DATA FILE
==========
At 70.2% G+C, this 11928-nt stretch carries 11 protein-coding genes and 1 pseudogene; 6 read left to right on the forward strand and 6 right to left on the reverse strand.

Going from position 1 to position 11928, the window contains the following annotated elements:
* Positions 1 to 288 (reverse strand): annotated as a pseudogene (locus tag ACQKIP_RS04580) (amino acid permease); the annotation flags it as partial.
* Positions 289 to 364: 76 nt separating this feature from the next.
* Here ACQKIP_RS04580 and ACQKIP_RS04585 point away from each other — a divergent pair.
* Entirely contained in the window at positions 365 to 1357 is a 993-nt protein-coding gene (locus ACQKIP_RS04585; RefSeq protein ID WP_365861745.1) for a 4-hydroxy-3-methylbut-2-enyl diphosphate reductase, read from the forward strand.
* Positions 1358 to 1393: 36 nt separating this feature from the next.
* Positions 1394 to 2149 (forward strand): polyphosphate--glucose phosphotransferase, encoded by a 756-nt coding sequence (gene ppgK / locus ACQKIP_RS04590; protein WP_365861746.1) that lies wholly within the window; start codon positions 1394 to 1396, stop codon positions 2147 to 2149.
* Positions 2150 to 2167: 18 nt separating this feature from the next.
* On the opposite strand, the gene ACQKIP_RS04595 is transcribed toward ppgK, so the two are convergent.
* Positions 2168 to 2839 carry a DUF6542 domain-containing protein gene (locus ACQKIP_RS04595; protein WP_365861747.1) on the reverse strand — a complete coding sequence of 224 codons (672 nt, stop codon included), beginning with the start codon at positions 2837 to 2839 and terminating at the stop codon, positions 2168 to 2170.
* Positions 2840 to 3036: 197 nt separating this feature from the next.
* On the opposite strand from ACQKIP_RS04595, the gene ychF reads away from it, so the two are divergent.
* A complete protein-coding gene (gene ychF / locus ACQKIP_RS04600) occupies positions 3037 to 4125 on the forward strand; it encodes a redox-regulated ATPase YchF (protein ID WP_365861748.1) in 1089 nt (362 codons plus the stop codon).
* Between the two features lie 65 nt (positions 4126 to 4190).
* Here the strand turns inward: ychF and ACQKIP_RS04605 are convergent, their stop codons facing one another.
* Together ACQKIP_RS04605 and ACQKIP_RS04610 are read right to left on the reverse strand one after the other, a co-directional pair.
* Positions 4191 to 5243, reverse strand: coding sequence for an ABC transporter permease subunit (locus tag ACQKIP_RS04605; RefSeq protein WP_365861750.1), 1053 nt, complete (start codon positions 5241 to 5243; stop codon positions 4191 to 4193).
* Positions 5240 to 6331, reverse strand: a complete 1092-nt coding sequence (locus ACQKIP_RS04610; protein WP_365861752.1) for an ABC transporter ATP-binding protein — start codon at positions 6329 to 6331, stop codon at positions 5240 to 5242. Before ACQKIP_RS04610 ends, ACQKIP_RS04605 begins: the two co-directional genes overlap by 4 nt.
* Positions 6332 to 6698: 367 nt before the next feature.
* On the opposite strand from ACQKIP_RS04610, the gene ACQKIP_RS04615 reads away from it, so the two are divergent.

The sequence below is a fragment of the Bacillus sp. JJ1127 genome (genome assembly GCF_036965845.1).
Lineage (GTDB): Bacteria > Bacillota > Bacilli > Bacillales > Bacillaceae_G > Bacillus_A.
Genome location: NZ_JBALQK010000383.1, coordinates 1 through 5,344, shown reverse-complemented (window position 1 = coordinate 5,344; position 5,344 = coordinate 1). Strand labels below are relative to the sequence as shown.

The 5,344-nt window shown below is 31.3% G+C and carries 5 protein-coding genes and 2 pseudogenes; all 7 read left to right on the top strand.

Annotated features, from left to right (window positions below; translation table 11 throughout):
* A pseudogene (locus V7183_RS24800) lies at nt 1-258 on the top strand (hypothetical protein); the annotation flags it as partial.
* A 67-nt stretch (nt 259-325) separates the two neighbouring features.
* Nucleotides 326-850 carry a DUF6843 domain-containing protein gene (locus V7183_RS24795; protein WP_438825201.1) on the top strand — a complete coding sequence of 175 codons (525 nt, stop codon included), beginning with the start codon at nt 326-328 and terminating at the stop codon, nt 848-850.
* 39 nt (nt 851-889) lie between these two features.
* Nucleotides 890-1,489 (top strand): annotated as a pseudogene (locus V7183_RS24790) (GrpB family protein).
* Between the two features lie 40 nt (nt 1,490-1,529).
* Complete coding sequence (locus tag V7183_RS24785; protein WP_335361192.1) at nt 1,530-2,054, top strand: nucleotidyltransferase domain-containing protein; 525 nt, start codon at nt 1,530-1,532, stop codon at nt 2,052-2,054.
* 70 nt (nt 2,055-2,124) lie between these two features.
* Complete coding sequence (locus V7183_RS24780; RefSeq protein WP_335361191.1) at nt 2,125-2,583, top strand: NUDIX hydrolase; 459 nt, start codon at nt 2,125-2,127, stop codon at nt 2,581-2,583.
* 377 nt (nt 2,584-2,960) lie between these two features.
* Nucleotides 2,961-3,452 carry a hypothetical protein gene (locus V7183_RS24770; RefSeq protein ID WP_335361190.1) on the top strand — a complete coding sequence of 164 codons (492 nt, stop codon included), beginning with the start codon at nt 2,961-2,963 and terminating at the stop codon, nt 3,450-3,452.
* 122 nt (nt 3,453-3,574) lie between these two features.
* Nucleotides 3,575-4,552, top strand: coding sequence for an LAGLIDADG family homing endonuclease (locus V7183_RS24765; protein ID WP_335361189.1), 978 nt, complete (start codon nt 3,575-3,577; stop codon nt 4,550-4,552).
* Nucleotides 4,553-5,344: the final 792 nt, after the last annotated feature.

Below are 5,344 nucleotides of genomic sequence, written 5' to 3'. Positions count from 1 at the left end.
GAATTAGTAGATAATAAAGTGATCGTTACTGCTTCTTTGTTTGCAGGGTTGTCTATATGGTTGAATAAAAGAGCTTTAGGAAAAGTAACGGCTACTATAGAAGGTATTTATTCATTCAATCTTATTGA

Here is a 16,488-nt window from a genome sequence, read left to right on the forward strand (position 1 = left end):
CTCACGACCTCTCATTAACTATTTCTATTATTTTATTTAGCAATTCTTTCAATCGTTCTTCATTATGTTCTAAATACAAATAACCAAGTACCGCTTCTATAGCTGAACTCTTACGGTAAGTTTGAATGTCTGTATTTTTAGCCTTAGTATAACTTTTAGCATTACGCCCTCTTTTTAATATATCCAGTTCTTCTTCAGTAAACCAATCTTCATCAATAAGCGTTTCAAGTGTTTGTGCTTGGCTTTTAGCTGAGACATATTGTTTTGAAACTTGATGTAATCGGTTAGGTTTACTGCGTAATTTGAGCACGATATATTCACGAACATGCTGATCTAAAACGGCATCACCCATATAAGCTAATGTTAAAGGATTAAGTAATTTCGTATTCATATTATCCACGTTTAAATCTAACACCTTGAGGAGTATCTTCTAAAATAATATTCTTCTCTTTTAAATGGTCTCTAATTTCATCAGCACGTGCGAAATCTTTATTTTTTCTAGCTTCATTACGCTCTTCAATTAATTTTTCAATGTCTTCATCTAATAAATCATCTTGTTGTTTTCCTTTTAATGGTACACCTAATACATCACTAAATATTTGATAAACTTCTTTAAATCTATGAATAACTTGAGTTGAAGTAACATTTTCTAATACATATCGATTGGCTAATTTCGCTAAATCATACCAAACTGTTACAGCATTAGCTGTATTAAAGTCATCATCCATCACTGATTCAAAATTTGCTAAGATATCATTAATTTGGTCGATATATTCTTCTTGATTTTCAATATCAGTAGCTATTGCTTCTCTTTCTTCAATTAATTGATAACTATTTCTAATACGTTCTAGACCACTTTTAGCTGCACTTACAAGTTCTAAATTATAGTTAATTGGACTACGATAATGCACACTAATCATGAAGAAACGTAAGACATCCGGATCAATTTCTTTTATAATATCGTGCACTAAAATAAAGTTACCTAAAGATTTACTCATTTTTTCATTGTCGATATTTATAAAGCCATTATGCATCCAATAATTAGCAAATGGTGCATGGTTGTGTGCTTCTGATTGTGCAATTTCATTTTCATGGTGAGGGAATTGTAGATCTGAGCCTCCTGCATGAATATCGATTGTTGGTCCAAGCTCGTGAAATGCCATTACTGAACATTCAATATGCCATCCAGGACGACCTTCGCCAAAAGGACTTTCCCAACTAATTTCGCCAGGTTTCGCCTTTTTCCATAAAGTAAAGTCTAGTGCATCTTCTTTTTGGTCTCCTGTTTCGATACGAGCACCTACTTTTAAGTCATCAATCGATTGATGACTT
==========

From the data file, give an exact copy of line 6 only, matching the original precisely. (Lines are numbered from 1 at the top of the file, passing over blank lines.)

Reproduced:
* Entirely contained in the window at positions 365 to 1357 is a 993-nt protein-coding gene (locus ACQKIP_RS04585; RefSeq protein ID WP_365861745.1) for a 4-hydroxy-3-methylbut-2-enyl diphosphate reductase, read from the forward strand.